What are the stand-outs?
Bowie at Madison Square Garden, Serious Moonlight tour, 1983.
I interviewed David in his dressing room, pre-show – he always preferred to do the chats early, get them over with – and we had dinner together afterwards. I was invited back out to the last gig on that tour, at the Hong Kong Coliseum in Hung Hom. The show coincided with the third anniversary of John Lennon’s death. David and Slick were thinking of playing ‘Across the Universe’ as a tribute, but then David said, if we’re going to do it at all, we should probably do ‘Imagine’. They rehearsed the song in Bangkok and performed it in Kowloon. It was from heaven.
The Who revisiting ‘Tommy’ at the Universal Amphitheater LA, 1989, one of my last before I came off the road full-time. A charity gig, unforgettable. Elton, Steve Winwood, Phil Collins, Billy Idol and the rest performed with Pete, Roger and John. They’d just parted company with Kenney Jones after a decade, sadly, so Simon Phillips was on drums. The after-show was a train wreck, we lost three days.
The Stones, 1982, for Tattoo You, an extension of their massive arena tour across America the previous year. The tour on which Keith whacked a fan. Hampton Coliseum Virginia, December 1981. A guy leapt out of nowhere and came charging across the stage towards Mick during ‘Satisfaction’ – God knows where security were. Keith walloped him with his black Fender Telecaster and carried on playing as the guards woke up and manhandled the guy off. The guitar stayed in tune!
Live Aid, of course. July 1985. Queen stole it. Who remembers much else about that day? We remember Bowie, all cool in his powder-blue suit. The sound going down on The Who. Phil Collins catching the Concorde to perform at JFK Stadium in Philadelphia, right after Wembley. Paul McCartney playing live for the first time since John died, and his piano mic going down at the start, and Geldof, Bowie, Pete Townshend and Alison Moyet singing back-up on ‘Let It Be’. Madonna’s gravity-defying antics, le Bon’s bum note of all time, on ‘A View To a Kill’. But it was Freddie and Queen who owned Live Aid.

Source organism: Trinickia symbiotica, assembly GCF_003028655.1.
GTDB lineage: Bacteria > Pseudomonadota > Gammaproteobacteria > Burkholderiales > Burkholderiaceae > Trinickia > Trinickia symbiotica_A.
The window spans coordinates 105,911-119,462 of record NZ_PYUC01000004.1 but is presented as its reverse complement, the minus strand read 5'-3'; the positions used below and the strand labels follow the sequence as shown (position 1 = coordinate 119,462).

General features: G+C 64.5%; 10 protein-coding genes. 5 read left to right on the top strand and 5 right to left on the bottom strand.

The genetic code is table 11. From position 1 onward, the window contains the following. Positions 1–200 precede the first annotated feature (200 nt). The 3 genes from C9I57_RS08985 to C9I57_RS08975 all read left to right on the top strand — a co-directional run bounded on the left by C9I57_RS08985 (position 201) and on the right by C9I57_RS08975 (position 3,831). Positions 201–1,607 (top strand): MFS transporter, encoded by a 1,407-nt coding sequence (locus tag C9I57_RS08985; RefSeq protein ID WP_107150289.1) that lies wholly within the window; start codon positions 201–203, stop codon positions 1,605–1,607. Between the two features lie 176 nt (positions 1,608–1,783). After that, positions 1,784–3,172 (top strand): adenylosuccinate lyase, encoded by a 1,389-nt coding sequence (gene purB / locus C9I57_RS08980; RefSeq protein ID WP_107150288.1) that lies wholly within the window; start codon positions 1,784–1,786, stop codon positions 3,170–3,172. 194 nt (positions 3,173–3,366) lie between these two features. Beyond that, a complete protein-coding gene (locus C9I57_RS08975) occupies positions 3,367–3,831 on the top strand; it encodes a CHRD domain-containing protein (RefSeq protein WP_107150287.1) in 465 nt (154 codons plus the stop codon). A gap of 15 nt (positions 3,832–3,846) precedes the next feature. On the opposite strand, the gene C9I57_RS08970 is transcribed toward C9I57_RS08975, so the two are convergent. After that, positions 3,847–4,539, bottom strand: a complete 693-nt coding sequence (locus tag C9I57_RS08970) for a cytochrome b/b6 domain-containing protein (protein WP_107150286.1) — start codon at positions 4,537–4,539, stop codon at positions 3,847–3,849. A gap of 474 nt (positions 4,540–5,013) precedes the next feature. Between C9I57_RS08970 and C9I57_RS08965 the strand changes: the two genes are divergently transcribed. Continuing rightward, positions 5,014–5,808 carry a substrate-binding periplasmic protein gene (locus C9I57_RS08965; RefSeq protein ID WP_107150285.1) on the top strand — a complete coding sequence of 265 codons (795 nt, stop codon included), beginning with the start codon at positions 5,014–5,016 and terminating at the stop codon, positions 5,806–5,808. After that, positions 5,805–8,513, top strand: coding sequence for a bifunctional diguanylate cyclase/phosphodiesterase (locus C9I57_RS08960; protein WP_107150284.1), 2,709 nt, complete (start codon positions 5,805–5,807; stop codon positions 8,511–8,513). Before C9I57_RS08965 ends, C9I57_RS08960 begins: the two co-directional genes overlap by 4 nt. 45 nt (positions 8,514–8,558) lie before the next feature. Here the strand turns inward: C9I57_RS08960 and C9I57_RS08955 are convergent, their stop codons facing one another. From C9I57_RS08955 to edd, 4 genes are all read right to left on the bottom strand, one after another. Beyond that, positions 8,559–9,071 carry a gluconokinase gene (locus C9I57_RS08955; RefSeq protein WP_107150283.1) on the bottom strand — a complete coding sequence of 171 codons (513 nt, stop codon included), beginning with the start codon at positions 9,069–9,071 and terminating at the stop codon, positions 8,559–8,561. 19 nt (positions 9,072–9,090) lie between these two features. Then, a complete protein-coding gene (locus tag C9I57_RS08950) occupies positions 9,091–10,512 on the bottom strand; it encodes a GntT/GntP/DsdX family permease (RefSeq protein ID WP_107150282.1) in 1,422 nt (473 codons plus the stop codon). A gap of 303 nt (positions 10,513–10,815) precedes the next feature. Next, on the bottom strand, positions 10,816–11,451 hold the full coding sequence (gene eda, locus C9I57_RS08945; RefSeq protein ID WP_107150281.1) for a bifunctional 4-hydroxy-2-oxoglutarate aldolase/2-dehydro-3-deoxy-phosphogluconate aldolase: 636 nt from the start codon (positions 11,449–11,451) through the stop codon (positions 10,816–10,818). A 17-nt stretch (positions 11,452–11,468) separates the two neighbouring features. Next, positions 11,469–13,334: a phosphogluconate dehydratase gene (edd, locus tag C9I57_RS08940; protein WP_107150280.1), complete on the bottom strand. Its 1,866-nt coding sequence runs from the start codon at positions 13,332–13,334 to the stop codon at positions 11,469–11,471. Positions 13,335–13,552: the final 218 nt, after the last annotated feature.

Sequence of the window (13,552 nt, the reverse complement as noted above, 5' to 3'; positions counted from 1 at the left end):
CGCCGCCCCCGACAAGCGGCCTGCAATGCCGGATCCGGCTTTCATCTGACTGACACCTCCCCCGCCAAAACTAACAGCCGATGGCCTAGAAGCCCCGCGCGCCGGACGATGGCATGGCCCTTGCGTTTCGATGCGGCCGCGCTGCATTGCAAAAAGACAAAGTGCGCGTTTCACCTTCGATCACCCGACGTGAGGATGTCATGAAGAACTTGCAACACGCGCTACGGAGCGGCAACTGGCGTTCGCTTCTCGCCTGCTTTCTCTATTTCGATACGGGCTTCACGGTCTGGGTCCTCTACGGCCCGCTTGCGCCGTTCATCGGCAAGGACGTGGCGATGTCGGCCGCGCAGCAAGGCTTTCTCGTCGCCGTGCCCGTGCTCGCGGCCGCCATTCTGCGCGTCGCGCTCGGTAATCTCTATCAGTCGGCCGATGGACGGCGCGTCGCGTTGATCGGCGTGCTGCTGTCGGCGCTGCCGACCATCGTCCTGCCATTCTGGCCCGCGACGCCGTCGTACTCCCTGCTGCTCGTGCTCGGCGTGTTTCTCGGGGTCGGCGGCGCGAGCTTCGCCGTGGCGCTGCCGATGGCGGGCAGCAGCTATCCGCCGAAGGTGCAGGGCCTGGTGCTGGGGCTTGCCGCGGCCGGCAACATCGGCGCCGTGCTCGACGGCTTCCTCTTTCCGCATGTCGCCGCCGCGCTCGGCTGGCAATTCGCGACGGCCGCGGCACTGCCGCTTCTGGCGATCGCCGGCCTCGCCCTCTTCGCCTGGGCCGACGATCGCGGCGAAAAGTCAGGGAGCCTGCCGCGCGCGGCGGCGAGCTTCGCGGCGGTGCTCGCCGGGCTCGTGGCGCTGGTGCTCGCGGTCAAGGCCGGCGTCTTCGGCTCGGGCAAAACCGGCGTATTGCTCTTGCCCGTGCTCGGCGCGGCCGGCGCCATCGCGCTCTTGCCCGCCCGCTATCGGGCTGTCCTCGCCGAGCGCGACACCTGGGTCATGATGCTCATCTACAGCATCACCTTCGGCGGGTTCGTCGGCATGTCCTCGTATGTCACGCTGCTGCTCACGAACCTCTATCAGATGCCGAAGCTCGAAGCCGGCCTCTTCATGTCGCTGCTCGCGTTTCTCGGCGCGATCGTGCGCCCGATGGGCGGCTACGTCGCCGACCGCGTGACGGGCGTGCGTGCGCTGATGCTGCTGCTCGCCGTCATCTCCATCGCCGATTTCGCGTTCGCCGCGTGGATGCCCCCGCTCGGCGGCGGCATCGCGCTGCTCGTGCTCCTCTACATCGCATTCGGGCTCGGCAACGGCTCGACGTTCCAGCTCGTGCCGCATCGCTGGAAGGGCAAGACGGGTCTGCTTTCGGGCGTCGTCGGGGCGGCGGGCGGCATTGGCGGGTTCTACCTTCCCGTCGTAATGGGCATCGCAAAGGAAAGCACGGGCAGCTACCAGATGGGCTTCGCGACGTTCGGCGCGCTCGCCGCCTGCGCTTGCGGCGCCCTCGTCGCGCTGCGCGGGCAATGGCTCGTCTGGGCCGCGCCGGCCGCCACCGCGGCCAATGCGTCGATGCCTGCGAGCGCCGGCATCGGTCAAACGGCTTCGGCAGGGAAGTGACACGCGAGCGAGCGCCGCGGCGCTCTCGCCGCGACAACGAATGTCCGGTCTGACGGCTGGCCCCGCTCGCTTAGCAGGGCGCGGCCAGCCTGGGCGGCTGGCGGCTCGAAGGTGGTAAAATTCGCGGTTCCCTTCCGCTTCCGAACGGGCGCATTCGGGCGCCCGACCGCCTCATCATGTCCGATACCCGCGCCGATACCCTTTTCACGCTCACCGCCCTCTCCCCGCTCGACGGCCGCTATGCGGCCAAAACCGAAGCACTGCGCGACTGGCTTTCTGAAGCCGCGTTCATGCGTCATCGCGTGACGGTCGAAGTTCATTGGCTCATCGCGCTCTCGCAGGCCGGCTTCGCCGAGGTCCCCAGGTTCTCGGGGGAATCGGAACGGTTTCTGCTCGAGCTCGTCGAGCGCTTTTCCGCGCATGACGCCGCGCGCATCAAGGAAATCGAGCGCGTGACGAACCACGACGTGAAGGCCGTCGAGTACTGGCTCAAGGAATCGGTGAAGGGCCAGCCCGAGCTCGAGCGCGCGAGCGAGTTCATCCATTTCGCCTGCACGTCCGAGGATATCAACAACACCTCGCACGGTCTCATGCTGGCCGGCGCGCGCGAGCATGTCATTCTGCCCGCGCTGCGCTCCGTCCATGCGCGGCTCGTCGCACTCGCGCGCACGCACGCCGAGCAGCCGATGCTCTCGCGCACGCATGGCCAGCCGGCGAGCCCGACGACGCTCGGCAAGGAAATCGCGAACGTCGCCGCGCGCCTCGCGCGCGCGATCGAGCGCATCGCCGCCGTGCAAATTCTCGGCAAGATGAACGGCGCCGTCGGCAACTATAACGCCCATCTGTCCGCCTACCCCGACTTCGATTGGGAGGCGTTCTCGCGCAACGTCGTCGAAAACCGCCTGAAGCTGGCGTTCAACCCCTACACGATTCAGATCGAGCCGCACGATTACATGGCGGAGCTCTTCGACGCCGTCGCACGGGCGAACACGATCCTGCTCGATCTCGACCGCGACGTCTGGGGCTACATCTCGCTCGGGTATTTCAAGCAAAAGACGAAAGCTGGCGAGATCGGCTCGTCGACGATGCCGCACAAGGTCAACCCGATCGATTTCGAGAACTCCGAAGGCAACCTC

I saw Prince play an impromptu gig at the Kensington Roof Gardens, I can’t remember what year, but is was unforgettable. Saw INXS the first time at the Montreux Rock Festival in 1986, and couldn’t take my eyes off Michael Hutchence. Ten sex symbols for the price of one in a white jeans jacket and smudgy strides. So much of the Jagger about him even then; even the hands were hypnotic.
Women? Tiny Pat Benatar. Tina. Whitney. Dolly. Debbie. My favourite Blondie show was Hammersmith Odeon, January 1980; all the girls fell for Debs that night. ‘One Way or Another’, who could forget.
I have sometimes caught myself wondering: what will be the last gig I ever attend, and will I know it's the last one, or be simply oblivious? I came close to knowing last night, I think, at the Indigo O2, where Steve Harley reunited with his old partners in crime: sublime guitarist Jim Cregan (Rod Stewart), Stuart Elliot (Kate Bush, Macca, Al Stewart) and Duncan Mackay (10CC), playing together for the first time since 1976. Long-serving Cockney Rebeller Barry Wickens was there, of course, on violin and guitar. Austrian twins Mona and Lisa Wagner, YES their real names, lent fantastic second guitar, percussion and backing vocals. They performed the entire 'Best Years of Our Lives' album plus a selection of greats - 'Sebastian', and 'the pension fund': 'Make Me Smile (Come Up and See Me)', which Steve promised years ago to perform at my funeral. Every time I see him, he asks me if I've got a date. Who knows, maybe I have, I just don't know it yet. After Jim Diamond, anything can happen.
How fab, Julie Driscoll, Rod Stewart and his wife Penny in the audience. Rod's acclaimed new album 'Another Country' features a song penned by Steve and Jim in 2001. 'A Friend for Life' is the one that's going to haunt me for the rest of the century. Said Rod, 'I dropped one of my own songs off the album so that I could include this one. I've always wanted to record it. Steve's over the moon about it. He needed a new roof for his house.'
A whole lotta love in that place last night. Maybe it sounds trite, but who cares. It was as musical as it gets. I was reminded what a proud, creative, sensational musician Steve is. What a deeply probing lyricist. What a good geezer. Underrated for most of his life, but it don't bother him none. He has everything he needs.The last gig? Who knows. Who can ever know. But if that was it, I'll have no complaints. Come up and see me.